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A number of books have quoted Tracey’s story on this - and I think I recall him mentioning it on TV. What he basically said was that in general the visitors to Scott’s when he was leading the house trio were a delight to play with but with these two musicians (plus Getz I think) the on-stage vibe and attitude was extremely unpleasant - deliberately so. Great professional that he was, Stan put up with it and put two fingers up in return in his interplay.

Getz of course, true to form. Didn’t Ronnie say he nearly broke his back bending backwards for Stan Getz?

Edited by sidewinder
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Well I heard or saw Tracey only on records or DVDs. He seems to have some influences of Monk, and maybe those players who wanted it more straight with more traditional chords and lines, didn´t like that. Like Monk, he is great for his own music, but some players like even the great Johnny Griffin told that they had difficulties with his comping...

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23 minutes ago, Gheorghe said:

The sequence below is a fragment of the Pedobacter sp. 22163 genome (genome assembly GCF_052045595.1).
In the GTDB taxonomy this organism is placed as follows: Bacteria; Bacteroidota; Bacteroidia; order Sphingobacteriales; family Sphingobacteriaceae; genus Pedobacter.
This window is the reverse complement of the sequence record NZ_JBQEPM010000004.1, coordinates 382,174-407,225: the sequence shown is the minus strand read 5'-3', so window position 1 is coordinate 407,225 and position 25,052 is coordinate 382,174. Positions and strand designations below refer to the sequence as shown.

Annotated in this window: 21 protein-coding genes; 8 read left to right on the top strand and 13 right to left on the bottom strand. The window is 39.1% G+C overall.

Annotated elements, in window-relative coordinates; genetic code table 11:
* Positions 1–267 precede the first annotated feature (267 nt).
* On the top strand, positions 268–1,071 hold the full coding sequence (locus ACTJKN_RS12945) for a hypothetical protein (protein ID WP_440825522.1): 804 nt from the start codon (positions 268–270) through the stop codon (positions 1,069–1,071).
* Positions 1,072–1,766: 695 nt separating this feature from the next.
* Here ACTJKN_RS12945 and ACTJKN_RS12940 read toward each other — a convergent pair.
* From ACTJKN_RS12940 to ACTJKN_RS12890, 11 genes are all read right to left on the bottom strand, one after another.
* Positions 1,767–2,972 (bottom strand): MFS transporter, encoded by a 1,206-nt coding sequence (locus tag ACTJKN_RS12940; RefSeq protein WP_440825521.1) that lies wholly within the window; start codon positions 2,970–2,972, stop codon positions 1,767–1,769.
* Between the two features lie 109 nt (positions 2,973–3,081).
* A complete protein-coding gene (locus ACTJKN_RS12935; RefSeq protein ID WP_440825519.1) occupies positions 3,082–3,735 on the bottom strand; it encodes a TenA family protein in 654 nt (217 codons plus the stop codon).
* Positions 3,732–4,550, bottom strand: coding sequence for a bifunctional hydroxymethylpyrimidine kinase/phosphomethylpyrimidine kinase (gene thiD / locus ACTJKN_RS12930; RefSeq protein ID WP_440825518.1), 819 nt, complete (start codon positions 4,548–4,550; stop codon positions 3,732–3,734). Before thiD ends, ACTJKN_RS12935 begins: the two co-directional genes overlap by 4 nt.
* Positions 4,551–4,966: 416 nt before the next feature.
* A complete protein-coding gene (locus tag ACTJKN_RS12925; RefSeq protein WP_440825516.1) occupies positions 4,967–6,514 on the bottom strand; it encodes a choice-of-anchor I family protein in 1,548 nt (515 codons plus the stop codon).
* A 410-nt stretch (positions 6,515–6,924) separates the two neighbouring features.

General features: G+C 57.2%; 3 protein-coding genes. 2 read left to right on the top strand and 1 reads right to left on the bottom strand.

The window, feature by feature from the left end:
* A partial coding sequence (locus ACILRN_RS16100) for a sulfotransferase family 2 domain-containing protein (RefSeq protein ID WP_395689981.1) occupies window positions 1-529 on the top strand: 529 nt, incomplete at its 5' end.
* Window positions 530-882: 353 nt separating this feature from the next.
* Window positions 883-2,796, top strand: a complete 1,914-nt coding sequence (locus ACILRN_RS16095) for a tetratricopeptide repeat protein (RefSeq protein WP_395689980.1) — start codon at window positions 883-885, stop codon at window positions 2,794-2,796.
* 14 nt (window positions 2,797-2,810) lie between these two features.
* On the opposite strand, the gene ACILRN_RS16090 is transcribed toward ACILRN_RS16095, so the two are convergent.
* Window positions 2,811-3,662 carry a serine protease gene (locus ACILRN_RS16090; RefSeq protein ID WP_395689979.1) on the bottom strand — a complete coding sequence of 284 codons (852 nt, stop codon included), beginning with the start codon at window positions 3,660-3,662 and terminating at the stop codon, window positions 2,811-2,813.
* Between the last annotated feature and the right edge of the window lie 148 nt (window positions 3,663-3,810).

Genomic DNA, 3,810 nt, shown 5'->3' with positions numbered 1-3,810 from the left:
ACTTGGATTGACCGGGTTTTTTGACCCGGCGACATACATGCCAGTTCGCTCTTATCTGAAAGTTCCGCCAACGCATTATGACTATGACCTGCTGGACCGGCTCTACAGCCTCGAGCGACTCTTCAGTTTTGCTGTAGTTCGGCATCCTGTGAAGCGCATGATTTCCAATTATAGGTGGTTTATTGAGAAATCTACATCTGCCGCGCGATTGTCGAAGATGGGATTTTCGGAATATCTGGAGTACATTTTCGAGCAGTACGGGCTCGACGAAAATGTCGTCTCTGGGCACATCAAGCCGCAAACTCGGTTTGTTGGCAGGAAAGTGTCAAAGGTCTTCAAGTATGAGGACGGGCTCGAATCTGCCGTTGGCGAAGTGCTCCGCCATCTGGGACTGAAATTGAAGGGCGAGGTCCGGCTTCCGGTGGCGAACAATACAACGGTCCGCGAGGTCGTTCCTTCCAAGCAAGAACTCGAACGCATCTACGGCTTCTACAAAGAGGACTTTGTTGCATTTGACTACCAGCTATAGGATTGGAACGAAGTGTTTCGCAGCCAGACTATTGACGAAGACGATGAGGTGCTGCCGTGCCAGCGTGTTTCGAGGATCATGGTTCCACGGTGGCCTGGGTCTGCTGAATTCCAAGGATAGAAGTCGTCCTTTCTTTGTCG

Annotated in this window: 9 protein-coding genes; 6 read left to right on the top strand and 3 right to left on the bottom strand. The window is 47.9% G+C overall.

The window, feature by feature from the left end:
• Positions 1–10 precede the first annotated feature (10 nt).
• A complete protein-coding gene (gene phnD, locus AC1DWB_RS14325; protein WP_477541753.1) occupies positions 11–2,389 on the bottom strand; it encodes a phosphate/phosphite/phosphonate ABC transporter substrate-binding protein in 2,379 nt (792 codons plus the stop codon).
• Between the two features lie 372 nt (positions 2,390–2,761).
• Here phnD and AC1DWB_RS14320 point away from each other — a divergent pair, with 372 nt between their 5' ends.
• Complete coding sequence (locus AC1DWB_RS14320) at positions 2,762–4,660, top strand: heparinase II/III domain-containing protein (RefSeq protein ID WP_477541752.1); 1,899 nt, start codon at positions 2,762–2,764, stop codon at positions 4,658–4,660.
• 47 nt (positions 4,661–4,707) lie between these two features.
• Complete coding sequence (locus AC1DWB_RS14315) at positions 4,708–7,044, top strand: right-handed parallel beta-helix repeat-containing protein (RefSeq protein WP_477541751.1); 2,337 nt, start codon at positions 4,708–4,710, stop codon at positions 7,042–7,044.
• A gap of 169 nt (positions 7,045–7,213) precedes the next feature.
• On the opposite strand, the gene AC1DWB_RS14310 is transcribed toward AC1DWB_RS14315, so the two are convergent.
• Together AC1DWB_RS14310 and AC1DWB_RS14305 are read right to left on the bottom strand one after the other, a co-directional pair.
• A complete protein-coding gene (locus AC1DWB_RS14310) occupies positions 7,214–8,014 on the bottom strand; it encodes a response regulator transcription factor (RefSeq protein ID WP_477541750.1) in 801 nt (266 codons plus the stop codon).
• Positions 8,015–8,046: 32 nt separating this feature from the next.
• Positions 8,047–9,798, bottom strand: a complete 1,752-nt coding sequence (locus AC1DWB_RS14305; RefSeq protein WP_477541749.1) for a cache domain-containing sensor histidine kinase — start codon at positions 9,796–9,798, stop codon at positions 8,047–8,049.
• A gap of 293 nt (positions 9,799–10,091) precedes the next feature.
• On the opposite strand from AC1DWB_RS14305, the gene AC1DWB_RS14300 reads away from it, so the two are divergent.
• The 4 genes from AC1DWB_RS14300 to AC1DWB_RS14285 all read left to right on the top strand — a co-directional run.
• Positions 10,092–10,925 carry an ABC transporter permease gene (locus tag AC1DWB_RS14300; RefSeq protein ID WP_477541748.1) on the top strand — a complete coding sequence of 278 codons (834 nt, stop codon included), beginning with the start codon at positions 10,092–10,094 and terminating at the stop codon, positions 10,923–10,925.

Well I heard or saw Tracey only on records or DVDs. He seems to have some influences of Monk, and maybe those players who wanted it more straight with more traditional chords and lines, didn´t like that. Like Monk, he is great for his own music, but some players like even the great Johnny Griffin told that they had difficulties with his comping...

Yes, Tracey was decidedly Monkish and, of course, that takes us pretty far from Getz, Lucky and Byas, though not from Griffin, I would have thought. (I haven't forgotten those Five Spot discs.) Another former Monk partner, Rollins, actually praised Tracey's playing.

 

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17 hours ago, BillF said:

Yes, Tracey was decidedly Monkish and, of course, that takes us pretty far from Getz, Lucky and Byas, though not from Griffin, I would have thought. (I haven't forgotten those Five Spot discs.) Another former Monk partner, Rollins, actually praised Tracey's playing.

 

Yes, I can imagine that, I mean Rollins praising Tracey. 
About Griffin, yeah those Five Spot discs are fantastic, but later I read "The Little Giant" , the bio about Griff written by Mike Hennesey and Griff is quoted that as much as he loves Monk and loved to play with Monk he sometimes was not pleased with Monk´s comping and was best when Monk layed out during Griffin´s solo, which Monk anyway did often (doing his little dances)....